Wondering about fake hills, synagogues, and Greek Temples.

Sunday, January 30th, and outside it was another blue but cold day. I went to the window, and opened it, looking outside and breathing deeply. “Are you ok?” Firat was observing me attentively, curious about what I was thinking. I turned to him and said, “I love cold, blue days; they‘re my favourites.” To my surprise, he said that he, too, loved days like that. After 10 days together, 24 hours a day, I could sense in the tone of his voice that his view of me was changing; how he was now listening to my opinion.

The road was inspiring and there were picturesque  small villages passing by the car window… while the music on the CD rolled. For the first time since we began the trip, I was relaxed, with few preoccupations. Suddenly, we slowed down. In the distance I could see some hills. I started to wonder if they were natural, since they were so symmetrical and perfectly rounded, I commented on it to Fırat. The surprise on his face informed me that not many people had made the same observation to him before. Firat told me then, that the ‘hills’ I could see, were tombs; the tombs of kings and influential people from Lydia.

My question then was: why did they bury their tombs under tons and tons of soil. Why give themselves all that hard work, hiding their loved ones, the famous people of their society? Fırat didn’t have an explanation, but in my mind, I wondered if, in some way, they had aimed to build a palace in the underworld.

Ten minutes later, we arrived at the site of Sardis, one the most prominent city of Lydia. The visit was to be split into four key pieces: the tombs I had seen, the gymnasium, the synagogue – one of the oldest known – and the Temple of Artemis. I was particularly interested in the Temple.

Sardis was important for its prestigious and powerful king, but it was also the final connection point with the Royal Road that comes from Susa (today’s Iran). The road was and old highway reorganised and rebuilt by the Persian King Darius The Great (Darius I) to facilitate rapid communication throughout his very large empire, this in the 5th century BC. I was amazed to find a synagogue there. Firat observed that the presence of a synagogue in the middle of the city meant that Jews were influential there. Well, that was a sensible conclusion, but was it actually the case? The actual village near the site had no remains from Jews or its culture. The bath-gymnasium was a fascinating place. Participation in sport was an important part of education for the ancient Greeks. This complex had taken boys between 7 and 12 years old to learn maths and reading. Once they were 12, they were introduced to astronomy, science and medicine, but throughout their attendance here, sport was always important too, as were the bathing rituals.

As we were about to leave for the Temple of Artemis, we stopped at a trailer selling food and hot drinks. Naturally, Firat ordered two çays so he could enjoy his cigarette. I seated myself on a rock and enjoyed the silence. The sky was now grey and the wind, sharp, but I was immersed in the past and all such things seemed unimportant.

When I saw the Temple, or what was left of it, the only word that came to my mind was: enormous. Artemis, the daughter of Leto and Zeus, was the twin sister of Apollo and was associated with wildlife, animals, and hunting, but was also the protector of young virgins. Hers was one of the most important goddess cults in ancient Greece.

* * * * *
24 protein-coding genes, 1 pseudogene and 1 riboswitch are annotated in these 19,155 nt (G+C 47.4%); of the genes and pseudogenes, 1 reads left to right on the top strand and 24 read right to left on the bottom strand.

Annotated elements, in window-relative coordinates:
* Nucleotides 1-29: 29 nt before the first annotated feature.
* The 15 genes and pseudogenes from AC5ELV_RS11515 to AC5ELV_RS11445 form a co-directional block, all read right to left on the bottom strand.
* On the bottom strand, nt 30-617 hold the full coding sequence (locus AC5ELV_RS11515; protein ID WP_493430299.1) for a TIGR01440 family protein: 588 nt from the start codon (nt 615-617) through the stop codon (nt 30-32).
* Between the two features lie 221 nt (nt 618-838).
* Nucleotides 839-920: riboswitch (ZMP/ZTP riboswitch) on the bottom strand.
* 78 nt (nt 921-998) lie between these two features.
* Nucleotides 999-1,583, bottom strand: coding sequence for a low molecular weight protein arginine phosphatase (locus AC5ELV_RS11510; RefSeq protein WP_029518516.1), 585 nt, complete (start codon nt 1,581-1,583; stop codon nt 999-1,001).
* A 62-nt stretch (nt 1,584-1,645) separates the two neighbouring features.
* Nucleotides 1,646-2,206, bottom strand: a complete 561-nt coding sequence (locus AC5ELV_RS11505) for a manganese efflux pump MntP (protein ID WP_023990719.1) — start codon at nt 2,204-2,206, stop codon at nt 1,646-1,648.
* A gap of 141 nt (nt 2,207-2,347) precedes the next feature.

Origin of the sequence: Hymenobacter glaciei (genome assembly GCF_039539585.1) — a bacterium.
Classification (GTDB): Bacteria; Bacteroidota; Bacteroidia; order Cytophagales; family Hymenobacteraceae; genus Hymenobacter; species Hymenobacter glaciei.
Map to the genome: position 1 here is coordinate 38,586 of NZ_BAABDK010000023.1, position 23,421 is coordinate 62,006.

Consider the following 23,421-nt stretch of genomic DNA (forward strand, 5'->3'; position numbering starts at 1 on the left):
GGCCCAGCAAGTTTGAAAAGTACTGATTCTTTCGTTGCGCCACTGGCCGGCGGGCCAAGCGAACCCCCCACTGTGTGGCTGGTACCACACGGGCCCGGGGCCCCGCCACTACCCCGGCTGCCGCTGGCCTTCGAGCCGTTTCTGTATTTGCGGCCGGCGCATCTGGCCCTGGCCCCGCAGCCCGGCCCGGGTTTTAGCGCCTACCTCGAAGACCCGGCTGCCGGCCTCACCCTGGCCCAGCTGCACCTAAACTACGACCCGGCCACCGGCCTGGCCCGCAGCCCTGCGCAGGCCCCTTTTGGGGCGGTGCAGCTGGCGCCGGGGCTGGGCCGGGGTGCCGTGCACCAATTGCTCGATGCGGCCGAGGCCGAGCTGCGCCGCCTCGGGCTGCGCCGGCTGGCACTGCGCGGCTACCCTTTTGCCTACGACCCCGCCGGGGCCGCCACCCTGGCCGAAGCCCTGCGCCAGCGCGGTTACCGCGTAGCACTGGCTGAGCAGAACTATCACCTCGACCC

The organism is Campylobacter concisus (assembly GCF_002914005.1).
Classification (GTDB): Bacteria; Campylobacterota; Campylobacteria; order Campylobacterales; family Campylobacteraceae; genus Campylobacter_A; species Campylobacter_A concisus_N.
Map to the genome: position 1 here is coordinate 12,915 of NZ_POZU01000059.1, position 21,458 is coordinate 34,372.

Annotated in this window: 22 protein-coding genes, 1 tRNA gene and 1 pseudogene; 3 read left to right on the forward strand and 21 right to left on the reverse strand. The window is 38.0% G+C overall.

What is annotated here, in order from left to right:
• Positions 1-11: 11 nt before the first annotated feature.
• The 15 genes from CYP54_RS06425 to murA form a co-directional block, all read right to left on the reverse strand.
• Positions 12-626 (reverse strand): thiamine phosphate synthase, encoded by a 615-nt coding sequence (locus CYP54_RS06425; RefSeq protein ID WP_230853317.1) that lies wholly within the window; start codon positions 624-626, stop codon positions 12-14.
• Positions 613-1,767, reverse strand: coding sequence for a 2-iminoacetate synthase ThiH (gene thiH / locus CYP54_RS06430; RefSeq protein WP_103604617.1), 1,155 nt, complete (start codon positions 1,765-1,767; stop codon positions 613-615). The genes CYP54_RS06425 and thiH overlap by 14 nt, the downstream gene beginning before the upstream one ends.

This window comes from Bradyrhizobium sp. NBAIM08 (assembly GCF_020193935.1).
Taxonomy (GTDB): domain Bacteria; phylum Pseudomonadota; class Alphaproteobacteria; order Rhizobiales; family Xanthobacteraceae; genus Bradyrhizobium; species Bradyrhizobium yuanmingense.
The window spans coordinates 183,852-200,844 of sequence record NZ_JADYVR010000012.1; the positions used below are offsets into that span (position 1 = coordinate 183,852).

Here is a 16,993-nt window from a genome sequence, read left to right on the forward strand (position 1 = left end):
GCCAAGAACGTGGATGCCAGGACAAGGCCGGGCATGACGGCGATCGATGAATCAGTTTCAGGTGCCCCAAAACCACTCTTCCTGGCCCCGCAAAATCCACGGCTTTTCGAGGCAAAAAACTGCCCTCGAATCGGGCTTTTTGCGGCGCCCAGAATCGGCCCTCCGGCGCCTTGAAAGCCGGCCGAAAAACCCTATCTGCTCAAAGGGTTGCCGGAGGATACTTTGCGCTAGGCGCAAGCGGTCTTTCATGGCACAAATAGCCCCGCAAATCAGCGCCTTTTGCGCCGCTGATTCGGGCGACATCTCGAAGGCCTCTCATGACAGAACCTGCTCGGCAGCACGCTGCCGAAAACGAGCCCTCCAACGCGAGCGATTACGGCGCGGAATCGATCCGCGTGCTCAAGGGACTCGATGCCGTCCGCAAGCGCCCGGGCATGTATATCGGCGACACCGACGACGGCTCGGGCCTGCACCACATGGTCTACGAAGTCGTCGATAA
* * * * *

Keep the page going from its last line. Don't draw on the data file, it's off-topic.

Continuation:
I wandered between the columns, feeling very small in the middle of such imposing structures. It was evident the temple had been colossal. How might be the religious ceremonies have been performed? Would there be a priestess? Offerings to the goddess for protection? I imagined the pilgrims following the road to the temple with offerings of money, food and other suitable donations, hoping that the goddess would bless their requests, whether they be for hunting success or protection.

Firat was wandering near the river that flowed through the village next to the temple. I approached silently, trying not disturbing his concentration as he photographed the Temple from a distance. I looked at the river, the green of the water contrasted with the grey of the day. Few trees still had their leaves, most stretched out pleading, folorn branches from their trunks. This, and the mist rising from the water made the scene ethereal. “Did you know that this is the river where Midas washed his hands?” Firat was behind me, pointing to the river. I turned to him, trying to understand what he was saying. “You do know about Midas, don’t you?”

Sure I knew about Midas and his golden touch, but how was the myth related to the river? “Midas was rewarded with the power to transform everything he touched into gold. But, soon he realised the gift was actually a curse. He couldn’t pick up food to eat, couldn’t even touch his daughter without turning her into gold. Begging to the gods to help him, they sent Midas to wash his hand in this river. It’s said that people can find gold here even to this day.”

It was an interesting legend. Midas represented the greed inherent in many people who attain positions of power. Not satisfied with the power and gold they already have, they are always demanding more. Sometimes, things don’t happen quite as they expect…

Sardis had been very interesting. The Temple, the gymnasium, the synagogue, and I had also enjoyed the short conversation with the lady who served us the çay. I appreciated the stories Firat told me about the region, and its relations to gold, money, Cicero, and the Persians. These are all stories you can find in my book: The Other Turkey, The Other Me.

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